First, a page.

The time domain method is a method that uses the inductive properties of a transient primary electromagnetic field to measure the ground response or resistivity of the material through which the field passes after the primary field is turned off. This method has its history in mineral exploration; however, it is now used for many environmental and engineering types of applications. For shallow applications Spectrum uses the Geonics EM-61 MK-2 high sensitivity metal detector (EM-61). This instrument is highly effective for the lateral delineation of metallic objects ranging in size from 3-inch military ordnance to 300-foot-long utilities, and can detect a buried 55-gallon drum under up to 9 feet of cover under favorable conditions. The EM-61 is particularly useful where there is a large area to investigate, as an extremely large number of measurements can be made quickly and cost effectively. The EM-61 is very effective in open areas of industrial sites such as chemical plants, refineries, and tank farms or at demolished facility locations where no surface expression of the former buildings or utilities exist and utility location using standard methods is very limited.


        For deeper applications Spectrum uses the Geonics EM-47 or EM-57 TEM system. These instruments measure the vertical electrical resistivity variation of subsurface materials, and are capable of imaging to significant depths. TEM methods are useful for the vertical delineation of geologic or hydrogeologic contacts in cases where the target is conductive and there is a strong contrast in electrical resistivity (or conductivity – its reciprocal) between one unit and the next. As such, TEM methods are effective for the delineation of sand/shale or sand/clay interfaces or the interface between freshwater and saltwater or freshwater and high-TDS-water aquifers. TEM methods using the EM-47/57 system are especially useful for sites where the space available is small (precludes the use of electrical resistivity), the target is deep (200 feet to 500 feet or more), or for sites where there is a large area to investigate and a limited budget, as many 1D measurements can be made quickly and relatively cost-effectively. In addition, lateral delineation of geologic or hydrogeologic features can be accomplished by stringing together several 1D TEM measurements in a linear fashion to create electrical cross sections.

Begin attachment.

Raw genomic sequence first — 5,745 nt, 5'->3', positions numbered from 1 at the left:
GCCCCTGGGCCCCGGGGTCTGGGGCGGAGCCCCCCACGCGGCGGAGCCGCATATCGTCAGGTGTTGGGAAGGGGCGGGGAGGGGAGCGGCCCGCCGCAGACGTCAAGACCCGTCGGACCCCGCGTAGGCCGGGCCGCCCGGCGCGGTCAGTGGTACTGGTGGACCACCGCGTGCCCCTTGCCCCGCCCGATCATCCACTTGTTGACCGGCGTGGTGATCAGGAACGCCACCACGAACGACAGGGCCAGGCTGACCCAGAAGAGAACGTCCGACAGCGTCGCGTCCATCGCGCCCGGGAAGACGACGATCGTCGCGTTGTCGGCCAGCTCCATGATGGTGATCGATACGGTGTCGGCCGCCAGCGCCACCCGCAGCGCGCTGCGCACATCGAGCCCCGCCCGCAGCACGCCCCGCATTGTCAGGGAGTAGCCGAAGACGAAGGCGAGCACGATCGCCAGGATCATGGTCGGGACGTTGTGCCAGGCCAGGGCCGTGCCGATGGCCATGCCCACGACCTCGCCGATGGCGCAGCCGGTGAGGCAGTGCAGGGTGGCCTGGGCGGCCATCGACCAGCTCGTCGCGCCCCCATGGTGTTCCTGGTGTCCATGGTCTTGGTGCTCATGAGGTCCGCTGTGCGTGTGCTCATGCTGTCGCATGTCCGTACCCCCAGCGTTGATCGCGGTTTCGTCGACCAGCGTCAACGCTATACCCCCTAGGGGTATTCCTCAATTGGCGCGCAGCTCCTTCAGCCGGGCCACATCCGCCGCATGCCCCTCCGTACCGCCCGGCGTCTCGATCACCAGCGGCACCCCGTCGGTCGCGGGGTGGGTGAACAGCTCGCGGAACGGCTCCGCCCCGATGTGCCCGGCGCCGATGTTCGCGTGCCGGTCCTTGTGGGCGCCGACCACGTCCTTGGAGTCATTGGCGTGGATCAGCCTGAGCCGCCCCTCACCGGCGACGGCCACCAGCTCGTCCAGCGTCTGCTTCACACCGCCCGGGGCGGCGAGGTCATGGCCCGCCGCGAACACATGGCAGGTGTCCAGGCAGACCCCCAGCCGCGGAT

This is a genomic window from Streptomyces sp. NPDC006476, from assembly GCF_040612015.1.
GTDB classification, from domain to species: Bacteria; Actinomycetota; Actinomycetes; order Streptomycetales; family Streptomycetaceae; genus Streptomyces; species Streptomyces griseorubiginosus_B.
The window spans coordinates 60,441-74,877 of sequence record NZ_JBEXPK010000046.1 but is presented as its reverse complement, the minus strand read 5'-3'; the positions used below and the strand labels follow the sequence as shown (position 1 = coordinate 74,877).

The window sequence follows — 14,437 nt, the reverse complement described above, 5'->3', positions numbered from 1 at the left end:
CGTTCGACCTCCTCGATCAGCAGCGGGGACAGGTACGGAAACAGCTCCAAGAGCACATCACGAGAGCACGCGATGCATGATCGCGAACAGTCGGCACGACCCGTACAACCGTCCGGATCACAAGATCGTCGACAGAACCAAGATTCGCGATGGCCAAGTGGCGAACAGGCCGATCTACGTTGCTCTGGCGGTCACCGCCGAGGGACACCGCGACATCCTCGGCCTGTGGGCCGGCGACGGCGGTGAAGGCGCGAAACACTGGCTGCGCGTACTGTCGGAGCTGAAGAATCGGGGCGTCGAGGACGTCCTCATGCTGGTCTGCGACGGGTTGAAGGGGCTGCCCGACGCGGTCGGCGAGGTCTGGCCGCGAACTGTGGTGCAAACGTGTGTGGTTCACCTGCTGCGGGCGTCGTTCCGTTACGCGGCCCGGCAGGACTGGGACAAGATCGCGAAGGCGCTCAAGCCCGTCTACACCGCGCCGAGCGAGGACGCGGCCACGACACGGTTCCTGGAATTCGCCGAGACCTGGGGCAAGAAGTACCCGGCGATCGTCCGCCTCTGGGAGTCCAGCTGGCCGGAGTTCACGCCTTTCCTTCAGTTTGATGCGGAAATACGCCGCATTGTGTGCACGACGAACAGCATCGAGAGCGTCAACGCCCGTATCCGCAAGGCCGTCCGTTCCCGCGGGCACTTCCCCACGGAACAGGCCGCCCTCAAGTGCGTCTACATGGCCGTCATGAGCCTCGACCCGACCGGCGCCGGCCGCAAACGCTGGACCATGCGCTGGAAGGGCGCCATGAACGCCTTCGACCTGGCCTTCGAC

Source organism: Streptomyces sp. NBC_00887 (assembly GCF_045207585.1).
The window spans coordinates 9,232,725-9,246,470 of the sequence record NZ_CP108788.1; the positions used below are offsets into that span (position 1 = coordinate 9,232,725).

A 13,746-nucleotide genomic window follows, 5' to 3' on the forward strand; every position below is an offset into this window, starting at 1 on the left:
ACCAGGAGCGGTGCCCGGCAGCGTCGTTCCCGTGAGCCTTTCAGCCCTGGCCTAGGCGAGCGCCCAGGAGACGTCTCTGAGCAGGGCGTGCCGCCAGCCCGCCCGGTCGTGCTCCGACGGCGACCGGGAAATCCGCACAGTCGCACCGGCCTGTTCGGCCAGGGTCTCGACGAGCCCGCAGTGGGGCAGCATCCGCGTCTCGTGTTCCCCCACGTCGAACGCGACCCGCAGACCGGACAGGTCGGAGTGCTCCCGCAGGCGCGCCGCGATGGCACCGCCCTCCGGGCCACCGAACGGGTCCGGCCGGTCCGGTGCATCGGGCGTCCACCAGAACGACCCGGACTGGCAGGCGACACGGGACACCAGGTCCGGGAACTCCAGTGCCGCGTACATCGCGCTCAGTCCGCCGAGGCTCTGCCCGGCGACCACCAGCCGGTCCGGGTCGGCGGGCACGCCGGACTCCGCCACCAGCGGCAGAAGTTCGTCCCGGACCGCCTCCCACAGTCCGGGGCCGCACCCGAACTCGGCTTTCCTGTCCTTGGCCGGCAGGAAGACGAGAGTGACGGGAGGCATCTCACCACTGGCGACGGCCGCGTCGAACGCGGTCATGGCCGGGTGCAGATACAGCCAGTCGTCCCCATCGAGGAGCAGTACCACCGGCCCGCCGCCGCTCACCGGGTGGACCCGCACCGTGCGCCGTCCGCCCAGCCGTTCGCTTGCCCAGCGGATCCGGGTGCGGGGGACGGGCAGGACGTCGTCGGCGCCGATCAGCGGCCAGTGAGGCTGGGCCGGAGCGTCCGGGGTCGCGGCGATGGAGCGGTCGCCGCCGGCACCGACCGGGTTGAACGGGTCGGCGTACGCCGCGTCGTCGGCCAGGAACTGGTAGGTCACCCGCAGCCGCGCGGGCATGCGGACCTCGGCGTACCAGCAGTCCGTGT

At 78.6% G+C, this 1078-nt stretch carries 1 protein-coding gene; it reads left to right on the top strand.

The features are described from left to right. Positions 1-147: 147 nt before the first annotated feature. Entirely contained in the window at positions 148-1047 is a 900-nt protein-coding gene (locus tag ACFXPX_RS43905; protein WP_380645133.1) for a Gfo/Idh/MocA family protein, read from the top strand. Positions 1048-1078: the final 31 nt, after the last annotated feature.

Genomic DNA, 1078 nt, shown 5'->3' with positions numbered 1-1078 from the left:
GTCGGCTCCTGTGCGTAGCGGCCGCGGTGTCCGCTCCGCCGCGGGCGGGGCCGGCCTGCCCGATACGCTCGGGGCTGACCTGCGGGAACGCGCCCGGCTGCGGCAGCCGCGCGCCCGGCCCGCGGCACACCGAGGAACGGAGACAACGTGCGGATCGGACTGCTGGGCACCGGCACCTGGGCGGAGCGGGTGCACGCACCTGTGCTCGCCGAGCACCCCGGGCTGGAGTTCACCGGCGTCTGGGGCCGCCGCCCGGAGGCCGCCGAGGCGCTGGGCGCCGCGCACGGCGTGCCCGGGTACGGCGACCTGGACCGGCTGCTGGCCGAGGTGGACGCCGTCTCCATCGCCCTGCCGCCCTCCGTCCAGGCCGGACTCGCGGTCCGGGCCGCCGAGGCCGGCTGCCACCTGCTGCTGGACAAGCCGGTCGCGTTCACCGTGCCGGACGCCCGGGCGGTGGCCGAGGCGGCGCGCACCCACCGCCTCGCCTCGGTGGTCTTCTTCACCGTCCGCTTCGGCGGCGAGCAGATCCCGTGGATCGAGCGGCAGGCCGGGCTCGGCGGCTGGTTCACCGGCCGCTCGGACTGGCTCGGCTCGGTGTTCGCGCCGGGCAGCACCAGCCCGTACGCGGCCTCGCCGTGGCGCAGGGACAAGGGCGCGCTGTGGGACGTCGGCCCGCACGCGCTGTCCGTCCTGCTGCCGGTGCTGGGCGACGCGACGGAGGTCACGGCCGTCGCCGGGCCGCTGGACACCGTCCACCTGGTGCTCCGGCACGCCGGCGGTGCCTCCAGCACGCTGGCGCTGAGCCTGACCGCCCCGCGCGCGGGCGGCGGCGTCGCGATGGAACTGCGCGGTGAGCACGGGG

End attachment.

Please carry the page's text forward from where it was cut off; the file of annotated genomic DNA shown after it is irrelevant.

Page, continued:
HOW IT WORKS

        EM-61


        The EM-61 consists of two one-meter square coils, or two one-half-meter by one-meter coils, separated vertically by about one-half meter. The bottom coil contains both a transmitter and receiver, and the top coil contains just a receiver. During operation, the EM-61 transmitter generates short pulses of electromagnetic energy that travel downward and outward and have a primary field associated with them. This energy becomes “trapped” in conductive materials and causes a secondary magnetic field to be generated in these materials. Between pulses, each receiver measures the voltage of the decay of this secondary magnetic field at four fixed time gates; this voltage is proportional to the conductivity of the subsurface materials.